Even when they win, are the Chicago Bulls ever truly happy? In a season that has been filled with more downs than ups, this team has finally appeared to get things back on track by winning three of their last four contests and is now the NBA’s best defense since the turn of the New Year. We should all be happy, right?
For the most part, I believe everyone is. Everyone except Nikola Vucevic, that is, who seems to have let his emotions spill over from an interaction with newly-signed teammate Patrick Beverley late in the fourth quarter against the Pistons. After allowing an easy lay-up to Detroit’s Jaden Ivey, Beverley got immediately got on Vooch’s case for not sticking to his defensive assignment. Vucevic almost certainly didn’t want to hear it, as Ivey was Beverley’s man to guard in the first place.
Here’s a clip of the incident, you can be the judge of who’s at fault.
As you can see, Beverley was beaten off the dribble and instead of overcompensating and risking fouling, he directed Ivey toward his help man on the interior in Vucevic. Unfortunately, Vooch just wasn’t paying attention. Not even remotely. Obviously, it can be frustrating immediately having the blame placed on you by the person who just got beat on defense, but Vucevic was tasked with patrolling the paint here and still committed the egregious error of turning his back to the action and not following the ball.
Considering this game came down to the very last moments, the Bulls very well could have lost in embarrassing fashion against one of the NBA’s worst teams due to this error. Fortunately, Jaden Ivey would commit an egregious mistake by calling a timeout his team didn’t have, essentially handing the win over to Chicago in the final 10 seconds. Considering Vooch wasn’t willing to let this go even after the game ended, I’m just thankful Chicago at least emerged with the win.
Nikola Vucevic is feeling the heat as Patrick Beverley grills him for failing to anchor the Chicago Bulls’ defense in the clutch.
After the game, rumors begin to leak that Vucevic is frustrated with the way adversity has been handled on the court, and not just in last night’s game. Joe Cowley of the Chicago Sun-Times has been a controversial source at times in the past due to a long track record of pessimistic takes about the Bulls, so it comes as no surprise he was quick to spring at the first hint of turmoil in the locker room. Here’s the latest from Cowley’s report.
"“According to a source close to the situation, Vucevic hasn’t been thrilled with some of the recent finger-pointing, and this wasn’t the first time he was unhappy with the tone directed at him and other teammates.While the source said it wasn’t just a ‘Beverley-Vooch thing,’ it does put the team’s leadership hierarchy in question. And it’s not the first time that has been questioned this season.”"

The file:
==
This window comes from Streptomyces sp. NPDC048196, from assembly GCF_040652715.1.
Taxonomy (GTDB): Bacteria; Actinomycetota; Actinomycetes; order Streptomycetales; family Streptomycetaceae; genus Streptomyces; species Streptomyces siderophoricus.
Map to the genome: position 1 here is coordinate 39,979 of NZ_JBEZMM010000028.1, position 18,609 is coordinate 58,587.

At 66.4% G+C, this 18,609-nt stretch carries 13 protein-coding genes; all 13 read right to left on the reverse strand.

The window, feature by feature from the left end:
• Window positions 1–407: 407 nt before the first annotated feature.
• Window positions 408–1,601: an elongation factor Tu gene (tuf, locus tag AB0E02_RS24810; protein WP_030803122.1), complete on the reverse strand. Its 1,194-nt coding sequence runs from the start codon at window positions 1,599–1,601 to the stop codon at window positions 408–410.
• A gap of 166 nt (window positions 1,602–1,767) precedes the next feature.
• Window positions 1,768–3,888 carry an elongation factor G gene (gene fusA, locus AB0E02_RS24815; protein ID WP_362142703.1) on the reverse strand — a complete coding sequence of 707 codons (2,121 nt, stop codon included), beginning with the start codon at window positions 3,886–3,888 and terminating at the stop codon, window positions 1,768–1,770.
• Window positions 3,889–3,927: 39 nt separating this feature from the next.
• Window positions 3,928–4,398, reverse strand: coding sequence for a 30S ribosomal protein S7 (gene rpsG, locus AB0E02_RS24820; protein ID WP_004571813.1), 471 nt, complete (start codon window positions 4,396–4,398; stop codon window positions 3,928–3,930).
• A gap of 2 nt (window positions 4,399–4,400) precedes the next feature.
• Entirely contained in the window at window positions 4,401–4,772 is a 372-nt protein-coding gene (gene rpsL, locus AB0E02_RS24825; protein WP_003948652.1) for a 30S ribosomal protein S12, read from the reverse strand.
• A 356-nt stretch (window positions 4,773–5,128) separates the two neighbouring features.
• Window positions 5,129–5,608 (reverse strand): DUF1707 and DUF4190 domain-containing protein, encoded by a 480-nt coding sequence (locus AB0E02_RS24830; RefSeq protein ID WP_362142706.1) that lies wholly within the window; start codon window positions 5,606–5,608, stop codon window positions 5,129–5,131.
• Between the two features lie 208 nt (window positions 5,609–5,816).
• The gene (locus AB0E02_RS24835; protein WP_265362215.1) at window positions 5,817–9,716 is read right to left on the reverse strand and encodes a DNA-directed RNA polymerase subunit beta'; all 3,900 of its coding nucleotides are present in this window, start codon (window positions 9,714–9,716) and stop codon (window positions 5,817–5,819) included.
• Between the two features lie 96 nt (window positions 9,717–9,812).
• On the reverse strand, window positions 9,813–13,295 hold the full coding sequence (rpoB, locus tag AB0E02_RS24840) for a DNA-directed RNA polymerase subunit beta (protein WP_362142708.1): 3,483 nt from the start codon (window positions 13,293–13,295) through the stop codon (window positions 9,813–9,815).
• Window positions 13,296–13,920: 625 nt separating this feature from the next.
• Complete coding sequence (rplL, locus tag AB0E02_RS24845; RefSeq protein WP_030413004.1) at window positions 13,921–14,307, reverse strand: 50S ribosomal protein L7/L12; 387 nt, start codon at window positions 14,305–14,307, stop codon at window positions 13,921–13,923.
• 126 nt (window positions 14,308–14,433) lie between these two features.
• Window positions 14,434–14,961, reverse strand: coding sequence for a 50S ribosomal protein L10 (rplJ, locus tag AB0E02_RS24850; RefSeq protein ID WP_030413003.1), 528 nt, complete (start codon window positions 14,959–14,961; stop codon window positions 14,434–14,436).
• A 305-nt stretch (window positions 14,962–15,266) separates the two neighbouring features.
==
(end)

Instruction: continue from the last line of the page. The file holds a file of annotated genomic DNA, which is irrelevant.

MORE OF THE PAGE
Based on what we’ve seen from Vucevic thus far, I doubt this is an issue that will spiral in the wrong direction. He’s proven himself to be a rather calm and collected individual, I don’t get the sense that a locker room feud is something he’d particularly enjoy engaging in. That being said, I wouldn’t be surprised if Vucevic felt as though his place in the hierarchy was being challenged by the newcomer Beverley.
The front office has repeatedly tried to sell this roster as a ‘Big 3’ with its trio of All-Star players. We now know that Vucevic is clearly no longer playing at an All-Star level, but that doesn’t mean his pedigree doesn’t demand a certain level of respect amongst his peers. “I know how valuable I am to this team,” Vucevic says, “It’s not like I’m a third- or fourth-year player, just trying to establish myself and establish my value. It’s pretty well-known around the league what I can do, what I bring to the table.”
Update: Vucevic provided further comment to Bulls beat reporter K.C. Johnson on the situation after this article was posted, see below.
This is something we’d typically just brush under the rug and be done with it, but with only 19 games remaining in the season and Vucevic prepared to enter free agency this season, it’s hard not to think about the potential consequences a situation like this could have. Vooch has already expressed a strong desire to compete for a championship before he retires; why should he remain with the Bulls if that doesn’t seem a feasible goal for this team and he already feels disrespected to begin with?
And should the Bulls even be losing sleep over a 32-year-old center bolting in free agency just because he couldn’t handle the criticism for his poor defense?